classification
Title: Code execution without calling it
Type: behavior Stage: resolved
Components: Versions: Python 3.7
process
Status: closed Resolution: not a bug
Dependencies: Superseder:
Assigned To: Nosy List: Emilio López Arias, SilentGhost
Priority: normal Keywords:

Created on 2019-06-26 18:57 by Emilio López Arias, last changed 2019-06-26 19:12 by SilentGhost. This issue is now closed.

Messages (5)
msg346661 - (view) Author: Emilio López Arias (Emilio López Arias) Date: 2019-06-26 18:57
Create a new python file: example.py
------------------------------------
def my_decorator(f):
	print("before")
	f()
	print("after")


@my_decorator
def my_function():
	print("hello world")
------------------------------------

If you execute the file example.py you should see some output you shouldn't:
(base) C:\Users\emilio\curso_python>python --version
Python 3.7.3
(base) C:\Users\emilio\curso_python>python ejemplo.py
before
hello world
after
msg346663 - (view) Author: SilentGhost (SilentGhost) * (Python triager) Date: 2019-06-26 19:05
It seems you're misunderstanding mechanics of decorators. Decorator is called when @decorator statement is executed and in that function *you* are calling the wrapped function. There are tutorials available on how to use this feature, I'd suggest you try them.
msg346665 - (view) Author: Emilio López Arias (Emilio López Arias) Date: 2019-06-26 19:07
why the code is executed?
I could do a library or a package and include evil code instead of a
print...

El mié., 26 jun. 2019 a las 21:05, SilentGhost (<report@bugs.python.org>)
escribió:

>
> SilentGhost <ghost.adh@runbox.com> added the comment:
>
> It seems you're misunderstanding mechanics of decorators. Decorator is
> called when @decorator statement is executed and in that function *you* are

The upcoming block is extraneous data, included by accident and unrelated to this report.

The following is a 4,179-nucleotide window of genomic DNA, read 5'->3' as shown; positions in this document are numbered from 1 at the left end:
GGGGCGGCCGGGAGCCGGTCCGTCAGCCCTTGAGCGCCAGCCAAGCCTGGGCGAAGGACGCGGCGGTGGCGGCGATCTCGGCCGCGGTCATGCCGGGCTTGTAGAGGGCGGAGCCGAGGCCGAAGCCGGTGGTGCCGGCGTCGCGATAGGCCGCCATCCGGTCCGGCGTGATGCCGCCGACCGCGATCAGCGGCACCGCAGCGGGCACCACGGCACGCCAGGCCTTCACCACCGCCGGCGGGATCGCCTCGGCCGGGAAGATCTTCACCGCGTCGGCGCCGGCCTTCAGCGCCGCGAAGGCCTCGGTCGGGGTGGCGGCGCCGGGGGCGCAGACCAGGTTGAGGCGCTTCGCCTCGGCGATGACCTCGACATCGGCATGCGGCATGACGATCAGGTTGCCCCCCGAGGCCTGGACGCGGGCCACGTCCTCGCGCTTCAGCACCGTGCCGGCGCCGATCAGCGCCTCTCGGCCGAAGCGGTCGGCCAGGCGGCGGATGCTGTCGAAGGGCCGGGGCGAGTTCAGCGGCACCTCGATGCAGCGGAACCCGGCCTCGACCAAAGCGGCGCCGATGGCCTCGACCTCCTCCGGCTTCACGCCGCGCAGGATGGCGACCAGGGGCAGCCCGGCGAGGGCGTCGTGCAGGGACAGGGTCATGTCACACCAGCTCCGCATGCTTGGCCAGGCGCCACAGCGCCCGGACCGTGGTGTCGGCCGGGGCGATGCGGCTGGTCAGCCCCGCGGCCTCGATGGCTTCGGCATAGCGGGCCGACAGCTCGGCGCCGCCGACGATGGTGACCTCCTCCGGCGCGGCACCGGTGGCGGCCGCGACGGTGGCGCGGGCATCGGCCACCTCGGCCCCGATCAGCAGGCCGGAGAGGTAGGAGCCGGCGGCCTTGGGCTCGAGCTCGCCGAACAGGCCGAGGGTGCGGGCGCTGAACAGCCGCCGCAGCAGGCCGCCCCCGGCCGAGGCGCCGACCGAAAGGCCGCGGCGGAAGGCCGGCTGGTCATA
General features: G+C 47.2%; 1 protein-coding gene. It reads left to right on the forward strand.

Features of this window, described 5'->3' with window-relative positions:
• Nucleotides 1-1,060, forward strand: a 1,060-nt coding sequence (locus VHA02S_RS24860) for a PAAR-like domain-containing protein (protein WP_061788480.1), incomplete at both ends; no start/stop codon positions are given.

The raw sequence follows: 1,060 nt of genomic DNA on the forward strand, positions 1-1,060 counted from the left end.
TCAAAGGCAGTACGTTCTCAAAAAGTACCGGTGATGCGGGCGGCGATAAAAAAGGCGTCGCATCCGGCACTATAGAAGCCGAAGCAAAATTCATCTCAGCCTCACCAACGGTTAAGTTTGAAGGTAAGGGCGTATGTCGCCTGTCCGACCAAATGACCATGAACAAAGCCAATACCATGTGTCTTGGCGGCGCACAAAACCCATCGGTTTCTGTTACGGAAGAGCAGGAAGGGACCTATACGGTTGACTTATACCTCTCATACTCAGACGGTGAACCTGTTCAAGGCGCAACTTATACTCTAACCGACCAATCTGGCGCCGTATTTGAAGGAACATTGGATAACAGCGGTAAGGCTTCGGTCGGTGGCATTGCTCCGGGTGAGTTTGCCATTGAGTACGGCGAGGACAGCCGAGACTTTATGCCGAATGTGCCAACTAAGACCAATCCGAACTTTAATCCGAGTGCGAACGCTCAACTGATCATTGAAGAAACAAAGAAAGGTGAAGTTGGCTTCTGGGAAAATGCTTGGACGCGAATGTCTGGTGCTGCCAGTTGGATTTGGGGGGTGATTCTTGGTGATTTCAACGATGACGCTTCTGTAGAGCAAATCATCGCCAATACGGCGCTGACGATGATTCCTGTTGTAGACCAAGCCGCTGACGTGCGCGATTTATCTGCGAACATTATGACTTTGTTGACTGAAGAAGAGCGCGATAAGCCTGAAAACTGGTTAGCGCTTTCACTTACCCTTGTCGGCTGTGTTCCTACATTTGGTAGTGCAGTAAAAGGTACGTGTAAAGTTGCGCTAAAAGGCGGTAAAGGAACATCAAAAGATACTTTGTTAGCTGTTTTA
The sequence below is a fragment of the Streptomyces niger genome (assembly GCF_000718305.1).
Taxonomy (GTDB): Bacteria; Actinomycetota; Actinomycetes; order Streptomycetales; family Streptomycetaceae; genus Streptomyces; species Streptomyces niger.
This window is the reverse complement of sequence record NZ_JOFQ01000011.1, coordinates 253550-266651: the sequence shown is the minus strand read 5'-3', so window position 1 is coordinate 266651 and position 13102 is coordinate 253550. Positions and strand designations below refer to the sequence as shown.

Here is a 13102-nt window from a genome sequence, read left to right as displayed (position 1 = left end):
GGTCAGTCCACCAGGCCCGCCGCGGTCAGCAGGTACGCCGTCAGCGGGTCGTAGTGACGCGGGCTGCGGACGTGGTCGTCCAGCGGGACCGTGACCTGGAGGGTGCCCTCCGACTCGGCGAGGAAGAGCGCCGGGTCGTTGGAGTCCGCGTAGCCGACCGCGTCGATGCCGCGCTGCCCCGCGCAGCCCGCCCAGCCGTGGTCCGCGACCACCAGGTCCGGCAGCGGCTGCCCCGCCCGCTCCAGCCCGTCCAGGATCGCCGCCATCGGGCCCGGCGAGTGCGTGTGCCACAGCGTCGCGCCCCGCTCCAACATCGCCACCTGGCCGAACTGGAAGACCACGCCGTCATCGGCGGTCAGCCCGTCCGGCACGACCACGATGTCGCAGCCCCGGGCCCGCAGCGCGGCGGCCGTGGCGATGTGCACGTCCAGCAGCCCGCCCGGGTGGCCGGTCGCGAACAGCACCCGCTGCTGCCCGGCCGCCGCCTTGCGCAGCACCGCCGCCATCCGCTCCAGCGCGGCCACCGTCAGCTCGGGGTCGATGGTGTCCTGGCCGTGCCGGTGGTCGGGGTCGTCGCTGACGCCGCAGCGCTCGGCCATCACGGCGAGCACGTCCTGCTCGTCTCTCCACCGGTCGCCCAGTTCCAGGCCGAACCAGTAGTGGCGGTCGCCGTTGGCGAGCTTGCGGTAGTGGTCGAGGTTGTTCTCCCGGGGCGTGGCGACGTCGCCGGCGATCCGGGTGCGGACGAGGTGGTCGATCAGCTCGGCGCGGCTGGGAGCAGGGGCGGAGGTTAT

> calling the wrapped function. There are tutorials available on how to use
> this feature, I'd suggest you try them.
>
> ----------
> nosy: +SilentGhost
> resolution:  -> not a bug
> stage:  -> resolved
> status: open -> closed
> type: security -> behavior
>
> _______________________________________
> Python tracker <report@bugs.python.org>
> <https://bugs.python.org/issue37418>
> _______________________________________
>
msg346666 - (view) Author: Paul Ganssle (p-ganssle) * (Python committer) Date: 2019-06-26 19:11
> why the code is executed?
> I could do a library or a package and include evil code instead of a
> print...

The code is executed because the decorator syntax

    @decorator
    def f():
       ...

Is equivalent to

    def f():
       ...

    f = decorator(f)

So you are indeed calling the `decorator` function.

It is true that you could put evil code in the decorator function, but it's also true that you can execute evil code directly in the Python function as well, e.g.:

    execute_evil_code()

    def f():
        ...

Importing such a package would call `execute_evil_code()`.
msg346667 - (view) Author: SilentGhost (SilentGhost) * (Python triager) Date: 2019-06-26 19:12
The whole file is executed on import, you might as well have taken the "evil" code and placed in the global scope and not in the function. If you want to learn how to use decorators, again I suggest following a tutorial, SO or python-help. This is not a security issue.
History
Date User Action Args
2019-06-26 19:12:30SilentGhostsetmessages: + msg346667
2019-06-26 19:11:30p-gansslesetnosy: - p-ganssle
2019-06-26 19:11:21p-gansslesetnosy: + p-ganssle
messages: + msg346666
2019-06-26 19:07:15Emilio López Ariassetmessages: + msg346665
2019-06-26 19:05:18SilentGhostsetstatus: open -> closed

type: security -> behavior

nosy: + SilentGhost
messages: + msg346663
resolution: not a bug
stage: resolved
2019-06-26 18:57:03Emilio López Ariascreate